21 December 2012 | Joseph Chang
NEW YORK(ICIS)–There is a great will on the part of global chemical companies for mergers and acquisitions (M&A), but two major roadblocks are hindering activity – lack of clarity on the US fiscal cliff and few quality assets on the selling block.
After a relatively slow 2012 for chemical M&A, investment bankers are hopeful that 2013 will bring renewed activity as uncertainty is removed.
“Public companies have strong balance sheets and are looking for deals, but often lack the confidence in the global macro outlook to make major acquisitions,” said Chris Carlisle, head of chemicals for Europe, Middle East and Africa for global investment bank Nomura.
“We hope in 2013 we will have increased clarity on the US fiscal cliff, and increasing confidence on the eurozone coping with the periphery countries.”
The US fiscal cliff refers to automatic spending cuts and tax hikes amounting to over $600bn (€456bn), starting on 1 January, if the president and Congress cannot come to an agreement on economic policy.
“In 2013, certain factors that may have caused uncertainty, and thus a diminution in confidence amongst CEOs, have been settled or ameliorated – the US election, China’s leadership transition, eurozone disaster scenarios,” said Telly Zachariades, partner at global investment bank The Valence Group.
“Some of these boxes have been checked off, so companies can refocus on long-term fundamentals such as desire for growth, and take advantage of what continues to be relatively cheap financing.”
Chemical M&A was recently described by one executive as a ‘Jekyll and Hyde’ market with a split personality.
“On the one hand, companies have cash and a desire to make acquisitions, and financing is easy to come by. But there is anxiety over uncertainty in the economic outlook. That makes it hard for buyers and sellers to agree on value,” said Damon Warmack, vice president of corporate development and strategy for US-based Eastman Chemical.
The uncertain outlook has “raised the bar” on coming up with a strong enough strategic rationale to make acquisitions, said Warmack.
Warmack spoke on a panel on the chemical M&A outlook at the Chemical Marketing & Economics Group meeting on 6 December.
Dean Willard, executive-in-residence at US private equity firm The Jordan Group, also sees uncertainty in the economic outlook making for a difficult M&A environment in 2013.
“I think we’ll get a very slow start to 2013 in the first half, and then start top pick up in the second half if issues in the economy are resolved. If the US falls off the fiscal cliff, Europe will only get worse,” said Willard.
“We are really cautious, but open to opportunities.” The uncertain economic outlook is the main driver of the slower activity – not the tax situation, said Chris Cerimele, director of US-based investment bank Houlihan Lokey, who moderated the M&A panel at the Chemical Marketing & Economics Group.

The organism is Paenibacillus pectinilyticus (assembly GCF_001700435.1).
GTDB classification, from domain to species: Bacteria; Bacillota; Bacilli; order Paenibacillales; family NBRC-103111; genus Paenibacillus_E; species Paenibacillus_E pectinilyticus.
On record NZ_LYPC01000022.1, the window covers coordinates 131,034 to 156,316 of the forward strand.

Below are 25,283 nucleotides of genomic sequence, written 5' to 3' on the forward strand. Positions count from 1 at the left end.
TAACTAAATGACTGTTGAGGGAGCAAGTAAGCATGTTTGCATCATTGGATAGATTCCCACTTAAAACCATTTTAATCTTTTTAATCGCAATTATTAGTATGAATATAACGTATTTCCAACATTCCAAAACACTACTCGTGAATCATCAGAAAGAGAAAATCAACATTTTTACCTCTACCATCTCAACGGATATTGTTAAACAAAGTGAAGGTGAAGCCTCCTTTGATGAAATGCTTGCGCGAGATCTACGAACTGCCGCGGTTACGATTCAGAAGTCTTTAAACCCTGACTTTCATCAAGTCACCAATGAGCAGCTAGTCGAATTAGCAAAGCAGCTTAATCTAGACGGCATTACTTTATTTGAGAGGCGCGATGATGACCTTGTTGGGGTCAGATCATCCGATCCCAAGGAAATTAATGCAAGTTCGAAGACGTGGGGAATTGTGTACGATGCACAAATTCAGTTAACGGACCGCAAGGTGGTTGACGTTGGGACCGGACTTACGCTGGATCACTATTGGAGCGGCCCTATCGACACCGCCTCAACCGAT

Leland Harrs, managing director of US-based investment bank The PrinceRidge Group, sees ripe conditions for increased chemical M&A activity in 2013.
“There is lots of interest among strategics and sponsors to acquire assets. Companies need M&A to grow in a low GDP context, and there is plenty of available financing and equity capital,” said Harrs.
“Right now, there is a shortage of assets but eventually, market forces will rule. Transaction multiples will be relatively high and it will be a good time to be a seller in 2013.” That second major factor hindering deals – the lack of assets for sale – may also shift in 2013 as large companies seek to divest non-core businesses and private equity firms seek exits for long-standing investments.
US-based Dow Chemical will seek to sell unspecified underperforming businesses with sales of around $1bn by the end of 2013 as part of its sweeping restructuring plan.
“Divestitures [from Dow] would likely be downstream businesses with weak [intellectual property],” said Laurence Alexander, analyst with US-based investment bank Jefferies.
In Europe, Switzerland’s Clariant is seeking to divest its emulsions, detergents and intermediates, paper specialties and textile chemicals business units by the end of 2013.
Mario Toukan, head of the chemicals practice at US investment bank KeyBanc Capital Markets, expects more corporate divestitures in 2013 as buyers of large chemical companies in years past digest deals and figure out what is non-core.
“We believe that many of these companies may want to want to divest non-core businesses, especially after uncertainties subside,” said Toukan.
Chemical companies that have made acquisitions in the past several years that have not announced any major divestitures include US-based Ashland (acquired International Specialty products), US-based Ecolab (acquired Nalco), Belgium-based Solvay (acquired Rhodia) and Eastman Chemical (acquired Solutia).